First Steps in Homeschooling Your Child

By in expert-voice, Our Expert Talks

Homeschooling is an education option that many families around the world are choosing instead of sending their children to traditional public or private schools. Families instead opt to educate their children at home. 

The reasons so many families are homeschooling include dissatisfaction with traditional schools and wanting a direct role in their children’s education in accordance with their own values and goals. 

Children can be homeschooled from kindergarten right through high school.

 

1. Getting Started

The legal requirements for homeschooling vary from country to country, and state to state. Some have few requirements, while others are more stringent, for example requiring standardized testing and even portfolio reviews. The first step is to understand the legal requirements where you live.

You can begin homeschooling at any time. One of the pros of homeschooling is the flexibility it offers. If your child has never been to school, you can simply start homeschooling based on your provinces’ guidelines when your child reaches school age.

If your child is already in a traditional school setting, you will need to formally withdraw your child and let the school system know you are switching to homeschooling.

The main thing you will need for homeschooling is the desire and the dedication to do it!

 

2. Join a Local Homeschool Organization

There are many groups with lots of homeschooling resources that you can tap into for very valuable information. These groups can answer questions and help you understand the world of homeschooling.

They provide social networking where families can have classes together, participate in social events, form small clubs, play sports and participate in a variety of age-appropriate events. 

Meeting other homeschoolers in your area is bound to provide a wonderful source of homeschooling resources.

 

Here are some great resources:

3. Choosing Your Homeschool Curriculum

Although most of us are used to the educational philosophy popular in the traditional school setting, there are many other educational philosophies. 

The homeschool curriculum you choose and your method of teaching should depend on the educational philosophy you embrace and even your child’s learning style.

This will influence whether you follow a more traditional structure, such as a traditional day with homework, or just allow your child’s talents and interests to be your guide, or maybe something in between. 

Most homeschool curricula include some of the standard subject areas as well as other areas of personal interest. A quick search on the Internet will point you to a plethora of homeschool curricula that can be purchased through online stores or catalogues.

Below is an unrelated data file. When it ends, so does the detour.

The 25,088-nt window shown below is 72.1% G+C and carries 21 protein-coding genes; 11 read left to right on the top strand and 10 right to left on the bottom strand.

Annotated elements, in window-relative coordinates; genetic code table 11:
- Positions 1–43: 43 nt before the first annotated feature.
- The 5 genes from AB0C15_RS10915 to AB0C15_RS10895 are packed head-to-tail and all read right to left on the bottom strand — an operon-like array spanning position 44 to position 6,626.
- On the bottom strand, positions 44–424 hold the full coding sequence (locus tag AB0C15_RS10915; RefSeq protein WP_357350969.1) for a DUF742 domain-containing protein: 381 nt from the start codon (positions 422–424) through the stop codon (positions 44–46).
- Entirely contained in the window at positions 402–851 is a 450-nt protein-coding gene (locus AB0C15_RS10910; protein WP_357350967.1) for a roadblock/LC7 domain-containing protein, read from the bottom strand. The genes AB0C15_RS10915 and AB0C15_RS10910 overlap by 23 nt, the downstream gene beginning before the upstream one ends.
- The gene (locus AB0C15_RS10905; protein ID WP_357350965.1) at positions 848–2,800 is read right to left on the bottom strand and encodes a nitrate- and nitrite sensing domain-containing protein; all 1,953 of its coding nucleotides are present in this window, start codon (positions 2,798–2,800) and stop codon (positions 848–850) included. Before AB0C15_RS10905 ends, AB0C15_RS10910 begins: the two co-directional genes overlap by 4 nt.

Some are traditional workbooks and textbooks while others are self-paced guides. And, of course, you can use programs such as Netmath to help you in a specific subject area, like math.  

4. Set Your Homeschooling Goals and Schedule

Homeschoolers work at their own pace so it is important to set the goals you want to accomplish and make a schedule accordingly. 

You may want to set small short-term goals, such as spending a certain amount of time each day writing numbers, or looking for opportunities for your child to recognize and use numbers in real world situations each day.

It is also important to set long-term goals, such as mastering addition facts by the end of the year.

Even though you make the schedule, remember that there are many ways to approach a task, and you can adjust and readjust schedules to meet your child’s changing needs.

This is one of the pros of homeschooling. And don’t forget that field trips and library visits should be a part of your schedule.

Overall, homeschool families spend more family time together and have more flexibility and educational freedom, while still achieving high academic standards. 

A study from the National Home Education Research Institute showed homeschoolers with average standardized test scores in the 87th percentile, while children in public schools scored in the 50th percentile. 

If you are interested in homeschooling your child, think about using a great homeschooling resource like Netmath to help your child on his or her homeschool journey!

We hope that you enjoyed this article and that it helped you with the first steps in homeschooling your child. Don’t hesitate to share this article with your friends and colleagues so that they too can learn more about homeschooling.  

 


 

Would you like more homeschooling tips? 

Check out our recent article on the factors you should consider when looking for supplemental math resources. 

 

Make math fun and engaging for your children!

Try Netmath with your kids and enjoy thousands of fun math activities for homeschooling!

Learning math has never been so much fun!

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Content Writer since 2010